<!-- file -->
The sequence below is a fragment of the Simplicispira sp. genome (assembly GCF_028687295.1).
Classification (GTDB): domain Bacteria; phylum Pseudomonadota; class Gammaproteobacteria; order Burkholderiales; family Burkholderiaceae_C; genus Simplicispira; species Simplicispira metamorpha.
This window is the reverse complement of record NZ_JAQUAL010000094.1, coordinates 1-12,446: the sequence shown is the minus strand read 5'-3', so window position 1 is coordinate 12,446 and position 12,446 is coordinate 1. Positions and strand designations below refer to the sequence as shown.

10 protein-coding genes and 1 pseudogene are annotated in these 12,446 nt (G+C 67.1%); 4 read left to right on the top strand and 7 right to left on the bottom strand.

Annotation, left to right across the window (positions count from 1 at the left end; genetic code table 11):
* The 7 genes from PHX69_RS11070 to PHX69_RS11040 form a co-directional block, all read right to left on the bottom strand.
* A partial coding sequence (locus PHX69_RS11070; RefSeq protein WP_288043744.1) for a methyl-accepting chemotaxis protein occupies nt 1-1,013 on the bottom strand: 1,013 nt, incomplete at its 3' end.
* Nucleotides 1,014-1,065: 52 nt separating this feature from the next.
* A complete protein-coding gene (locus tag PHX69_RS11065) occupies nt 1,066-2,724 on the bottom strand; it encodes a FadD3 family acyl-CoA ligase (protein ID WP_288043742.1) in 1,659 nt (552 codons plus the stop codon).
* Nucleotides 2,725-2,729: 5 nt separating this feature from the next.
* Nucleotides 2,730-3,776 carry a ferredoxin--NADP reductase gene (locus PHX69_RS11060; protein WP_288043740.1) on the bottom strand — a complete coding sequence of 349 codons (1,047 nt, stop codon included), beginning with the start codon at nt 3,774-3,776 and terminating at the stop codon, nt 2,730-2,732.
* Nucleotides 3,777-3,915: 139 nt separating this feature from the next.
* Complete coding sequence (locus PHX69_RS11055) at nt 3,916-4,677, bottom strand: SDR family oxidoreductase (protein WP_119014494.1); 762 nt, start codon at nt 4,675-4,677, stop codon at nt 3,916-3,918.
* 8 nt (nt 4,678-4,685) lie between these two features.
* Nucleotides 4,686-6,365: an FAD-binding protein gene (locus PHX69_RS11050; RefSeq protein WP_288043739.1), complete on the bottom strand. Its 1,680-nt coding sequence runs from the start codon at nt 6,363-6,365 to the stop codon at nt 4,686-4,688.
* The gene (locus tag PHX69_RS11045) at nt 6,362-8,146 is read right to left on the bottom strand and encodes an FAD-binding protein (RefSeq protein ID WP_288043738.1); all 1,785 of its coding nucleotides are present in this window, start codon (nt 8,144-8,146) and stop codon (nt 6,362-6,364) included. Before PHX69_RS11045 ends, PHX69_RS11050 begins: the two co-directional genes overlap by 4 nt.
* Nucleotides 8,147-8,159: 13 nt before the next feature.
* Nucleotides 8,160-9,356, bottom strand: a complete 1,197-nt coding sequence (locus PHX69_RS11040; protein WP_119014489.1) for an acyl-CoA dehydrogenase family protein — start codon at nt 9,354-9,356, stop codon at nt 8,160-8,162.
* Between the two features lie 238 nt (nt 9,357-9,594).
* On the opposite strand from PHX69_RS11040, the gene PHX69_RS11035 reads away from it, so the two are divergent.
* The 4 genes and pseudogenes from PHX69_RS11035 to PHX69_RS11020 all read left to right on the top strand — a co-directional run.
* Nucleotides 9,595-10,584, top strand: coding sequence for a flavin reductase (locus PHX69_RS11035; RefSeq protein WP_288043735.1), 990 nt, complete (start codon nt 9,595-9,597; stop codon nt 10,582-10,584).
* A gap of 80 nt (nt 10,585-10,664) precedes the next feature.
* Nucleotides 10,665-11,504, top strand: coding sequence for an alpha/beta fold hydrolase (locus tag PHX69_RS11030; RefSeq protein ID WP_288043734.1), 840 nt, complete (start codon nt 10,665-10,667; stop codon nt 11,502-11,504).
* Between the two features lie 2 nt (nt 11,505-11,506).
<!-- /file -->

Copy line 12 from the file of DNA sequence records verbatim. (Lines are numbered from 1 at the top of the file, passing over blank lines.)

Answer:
* Nucleotides 3,777-3,915: 139 nt separating this feature from the next.